Making Peace with the Word “Addict” (Sugar Sober Series)


October 11, 2014 by Beth Hess

Sober is a hard word, I think, because I know what comes to mind when I consider its opposites.

Drunk. Druggie. Addict.

A shell of a human, devoid of sparkle in the eyes. Someone begging for a fix. Someone unable to make a meaningful contribution to society. Someone who has lost everything. Someone to be pitied.

It may not be a fully accurate definition of addict — and certainly not filled with grace. But it’s a convenient one.

Because it easily lets me excuse myself from the need for sobriety.

Just a diet will do. Healthier choices. More exercise. A good plan and an upsurge of willpower.

But the world is full of people masking their wounds in invisible ways. Functioning addicts, they’re called. People who lead “normal” lives. People of position and beauty and status. People others are even jealous of.

People like me.

For those who substance of abuse is food, the science of its addiction is increasing. Studies show the chemical reaction to our brains from sugar, fat & salt is similar to that of brains on cocaine and heroin. (Great article HERE with more info.)

And when I finally came to terms with the truth that if I used cocaine or heroin in the same way I crave and consume food, that I would likely be one of those folks with sunken eyes, a destroyed marriage, and few job opportunities, I considered that perhaps Addict and Sober WERE appropriate and NECESSARY words for me as well.

Consider this self-assessment from the researchers at Yale University’s Rudd Center for Food Science & Policy.

  • Do you end up eating more than planned when you start eating certain foods?
  • Do you keep eating certain foods even if you’re no longer hungry?
  • Do you eat to the point of feeling ill?
  • Do you worry about not eating certain types of foods or worry about cutting down on certain types of foods?
  • When certain foods aren’t available, do you go out of your way to obtain them?
  • Do you eat certain foods so often or in such large amounts that you start eating food instead of working, spending time with the family, or doing recreational activities?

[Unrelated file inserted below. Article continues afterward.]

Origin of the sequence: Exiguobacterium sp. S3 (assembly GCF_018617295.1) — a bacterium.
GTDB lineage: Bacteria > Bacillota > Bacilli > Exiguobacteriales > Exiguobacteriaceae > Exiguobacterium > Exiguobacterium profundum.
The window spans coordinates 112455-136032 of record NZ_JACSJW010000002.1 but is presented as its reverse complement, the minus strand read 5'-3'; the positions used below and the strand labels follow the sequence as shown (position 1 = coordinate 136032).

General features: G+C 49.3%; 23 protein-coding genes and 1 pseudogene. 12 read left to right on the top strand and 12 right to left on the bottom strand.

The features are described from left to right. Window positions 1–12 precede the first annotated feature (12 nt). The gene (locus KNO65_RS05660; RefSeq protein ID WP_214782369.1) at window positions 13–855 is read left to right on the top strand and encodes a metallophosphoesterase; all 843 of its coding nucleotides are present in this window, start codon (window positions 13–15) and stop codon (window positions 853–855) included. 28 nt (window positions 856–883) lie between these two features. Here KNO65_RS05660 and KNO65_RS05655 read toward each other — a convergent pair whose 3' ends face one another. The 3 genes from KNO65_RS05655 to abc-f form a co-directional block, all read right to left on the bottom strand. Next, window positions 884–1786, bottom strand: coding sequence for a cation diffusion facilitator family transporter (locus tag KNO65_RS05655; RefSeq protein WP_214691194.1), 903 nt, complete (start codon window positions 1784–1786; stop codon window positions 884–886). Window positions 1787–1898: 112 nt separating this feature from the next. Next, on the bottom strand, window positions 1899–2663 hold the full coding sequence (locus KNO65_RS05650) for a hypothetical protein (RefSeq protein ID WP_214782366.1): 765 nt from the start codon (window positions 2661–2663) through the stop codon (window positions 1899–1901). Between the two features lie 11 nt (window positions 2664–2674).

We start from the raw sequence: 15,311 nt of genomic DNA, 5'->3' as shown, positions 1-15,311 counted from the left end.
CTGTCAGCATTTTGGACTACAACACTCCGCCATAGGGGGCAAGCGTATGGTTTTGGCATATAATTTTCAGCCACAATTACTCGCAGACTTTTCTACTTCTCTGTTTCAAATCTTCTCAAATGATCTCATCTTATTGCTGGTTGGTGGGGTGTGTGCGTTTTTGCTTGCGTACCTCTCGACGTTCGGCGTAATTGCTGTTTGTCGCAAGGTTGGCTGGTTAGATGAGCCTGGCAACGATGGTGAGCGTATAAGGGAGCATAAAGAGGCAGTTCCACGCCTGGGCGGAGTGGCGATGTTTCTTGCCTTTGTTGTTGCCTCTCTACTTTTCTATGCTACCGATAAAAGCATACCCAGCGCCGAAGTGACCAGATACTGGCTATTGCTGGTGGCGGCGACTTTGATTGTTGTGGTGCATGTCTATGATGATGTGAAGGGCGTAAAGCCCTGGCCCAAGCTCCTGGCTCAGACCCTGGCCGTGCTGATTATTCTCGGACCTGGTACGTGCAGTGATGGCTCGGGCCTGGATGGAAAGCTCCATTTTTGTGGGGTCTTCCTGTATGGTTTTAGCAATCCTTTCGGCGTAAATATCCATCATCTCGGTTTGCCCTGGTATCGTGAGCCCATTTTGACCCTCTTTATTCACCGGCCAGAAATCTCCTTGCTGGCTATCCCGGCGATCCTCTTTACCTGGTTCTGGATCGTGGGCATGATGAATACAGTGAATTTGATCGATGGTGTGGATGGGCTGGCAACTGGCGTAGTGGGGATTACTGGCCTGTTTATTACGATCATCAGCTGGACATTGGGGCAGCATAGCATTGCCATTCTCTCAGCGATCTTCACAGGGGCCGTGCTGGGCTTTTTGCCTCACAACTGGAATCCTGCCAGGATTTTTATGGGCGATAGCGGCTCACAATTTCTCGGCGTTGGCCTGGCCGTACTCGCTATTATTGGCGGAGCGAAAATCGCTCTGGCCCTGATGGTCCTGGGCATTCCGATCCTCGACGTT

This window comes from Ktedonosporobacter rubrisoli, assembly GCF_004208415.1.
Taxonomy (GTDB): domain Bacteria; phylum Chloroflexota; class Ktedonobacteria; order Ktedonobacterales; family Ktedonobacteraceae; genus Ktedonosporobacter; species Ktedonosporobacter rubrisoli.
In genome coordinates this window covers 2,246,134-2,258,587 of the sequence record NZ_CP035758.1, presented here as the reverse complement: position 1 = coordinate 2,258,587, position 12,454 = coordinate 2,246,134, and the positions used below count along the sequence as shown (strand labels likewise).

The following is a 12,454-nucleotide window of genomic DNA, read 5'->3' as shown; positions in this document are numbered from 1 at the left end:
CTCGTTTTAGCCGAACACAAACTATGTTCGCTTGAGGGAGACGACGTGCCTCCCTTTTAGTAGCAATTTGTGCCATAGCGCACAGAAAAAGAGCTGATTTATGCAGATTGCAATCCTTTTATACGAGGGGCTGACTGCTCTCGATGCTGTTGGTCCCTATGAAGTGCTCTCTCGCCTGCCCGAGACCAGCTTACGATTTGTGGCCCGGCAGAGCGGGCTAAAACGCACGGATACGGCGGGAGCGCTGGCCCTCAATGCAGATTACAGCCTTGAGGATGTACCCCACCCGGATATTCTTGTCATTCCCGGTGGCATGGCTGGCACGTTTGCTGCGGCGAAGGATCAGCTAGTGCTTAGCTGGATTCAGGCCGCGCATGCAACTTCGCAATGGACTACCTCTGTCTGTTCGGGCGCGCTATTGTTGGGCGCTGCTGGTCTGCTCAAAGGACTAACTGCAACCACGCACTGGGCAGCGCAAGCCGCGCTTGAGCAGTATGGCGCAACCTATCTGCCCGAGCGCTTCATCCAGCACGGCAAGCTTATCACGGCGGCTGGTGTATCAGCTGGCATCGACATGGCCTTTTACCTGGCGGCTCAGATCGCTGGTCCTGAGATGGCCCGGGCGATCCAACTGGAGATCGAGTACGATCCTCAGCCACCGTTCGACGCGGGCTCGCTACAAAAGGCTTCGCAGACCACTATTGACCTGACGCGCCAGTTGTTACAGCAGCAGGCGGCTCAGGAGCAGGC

• Do you avoid professional or social situations where certain foods are available because of fear of overeating?
  • When you cut back on certain foods so you experience anxiety, agitation, or other physical symptoms?
  • Does eating food cause problems such as depression, anxiety, self-loathing, or guilt?
  • Do you need to eat more and more food to reduce negative emotions or increase pleasure?

Sobering, isn’t it?

Please, friend, if you find yourself in these questions, know there is HOPE. There IS Sobriety. There is a Savior. If you find yourself suddenly facing the realities of your own addiction, there is GRACE. And I believe God has set me on this journey to help me find some keys that I can both use for myself and drop for you, so we ALL can walk freely from the prison of addiction.

This series started as a 31-Day Blogging Challenge for October 2014, but it’s really the story of my life. And as it continues to unfold, I declare that it shall become my victory. So, too, can it be yours.


sugarsoberoctoberIn response to the 31 Day blogging challenge, I will be publishing EVERY DAY in October while I stay sugar-free. You can read previous posts HERE. To be alerted to new posts, please follow me on Facebook or Twitter using the links on the right side of this page. Or Subscribe to get posts sent to your Email. Feel free to Tweet your own experiences with #sugarsoberoctober as well.